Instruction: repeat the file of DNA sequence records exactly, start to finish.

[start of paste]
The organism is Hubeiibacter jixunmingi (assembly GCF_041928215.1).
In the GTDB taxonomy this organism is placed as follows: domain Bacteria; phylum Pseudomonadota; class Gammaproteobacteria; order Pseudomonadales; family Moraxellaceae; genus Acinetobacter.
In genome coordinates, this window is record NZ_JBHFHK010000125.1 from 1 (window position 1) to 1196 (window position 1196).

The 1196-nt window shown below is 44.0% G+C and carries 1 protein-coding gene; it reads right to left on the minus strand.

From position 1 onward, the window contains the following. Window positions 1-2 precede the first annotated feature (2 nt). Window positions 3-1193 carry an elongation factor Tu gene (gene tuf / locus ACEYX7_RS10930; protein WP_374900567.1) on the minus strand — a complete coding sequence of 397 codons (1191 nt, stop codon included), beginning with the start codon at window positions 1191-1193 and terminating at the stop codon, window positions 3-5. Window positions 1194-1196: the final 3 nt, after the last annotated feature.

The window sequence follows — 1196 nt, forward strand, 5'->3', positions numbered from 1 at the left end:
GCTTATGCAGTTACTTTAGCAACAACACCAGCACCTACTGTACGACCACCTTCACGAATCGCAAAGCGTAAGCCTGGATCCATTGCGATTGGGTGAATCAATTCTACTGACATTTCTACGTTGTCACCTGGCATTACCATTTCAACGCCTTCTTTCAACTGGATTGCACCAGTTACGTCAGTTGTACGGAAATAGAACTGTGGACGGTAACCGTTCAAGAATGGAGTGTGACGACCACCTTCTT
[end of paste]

The organism is Hubeiibacter jixunmingi (assembly GCF_041928215.1).
In the GTDB taxonomy this organism is placed as follows: domain Bacteria; phylum Pseudomonadota; class Gammaproteobacteria; order Pseudomonadales; family Moraxellaceae; genus Acinetobacter.
In genome coordinates, this window is record NZ_JBHFHK010000125.1 from 1 (window position 1) to 1196 (window position 1196).

The 1196-nt window shown below is 44.0% G+C and carries 1 protein-coding gene; it reads right to left on the minus strand.

From position 1 onward, the window contains the following. Window positions 1-2 precede the first annotated feature (2 nt). Window positions 3-1193 carry an elongation factor Tu gene (gene tuf / locus ACEYX7_RS10930; protein WP_374900567.1) on the minus strand — a complete coding sequence of 397 codons (1191 nt, stop codon included), beginning with the start codon at window positions 1191-1193 and terminating at the stop codon, window positions 3-5. Window positions 1194-1196: the final 3 nt, after the last annotated feature.

The window sequence follows — 1196 nt, forward strand, 5'->3', positions numbered from 1 at the left end:
GCTTATGCAGTTACTTTAGCAACAACACCAGCACCTACTGTACGACCACCTTCACGAATCGCAAAGCGTAAGCCTGGATCCATTGCGATTGGGTGAATCAATTCTACTGACATTTCTACGTTGTCACCTGGCATTACCATTTCAACGCCTTCTTTCAACTGGATTGCACCAGTTACGTCAGTTGTACGGAAATAGAACTGTGGACGGTAACCGTTCAAGAATGGAGTGTGACGACCACCTTCTT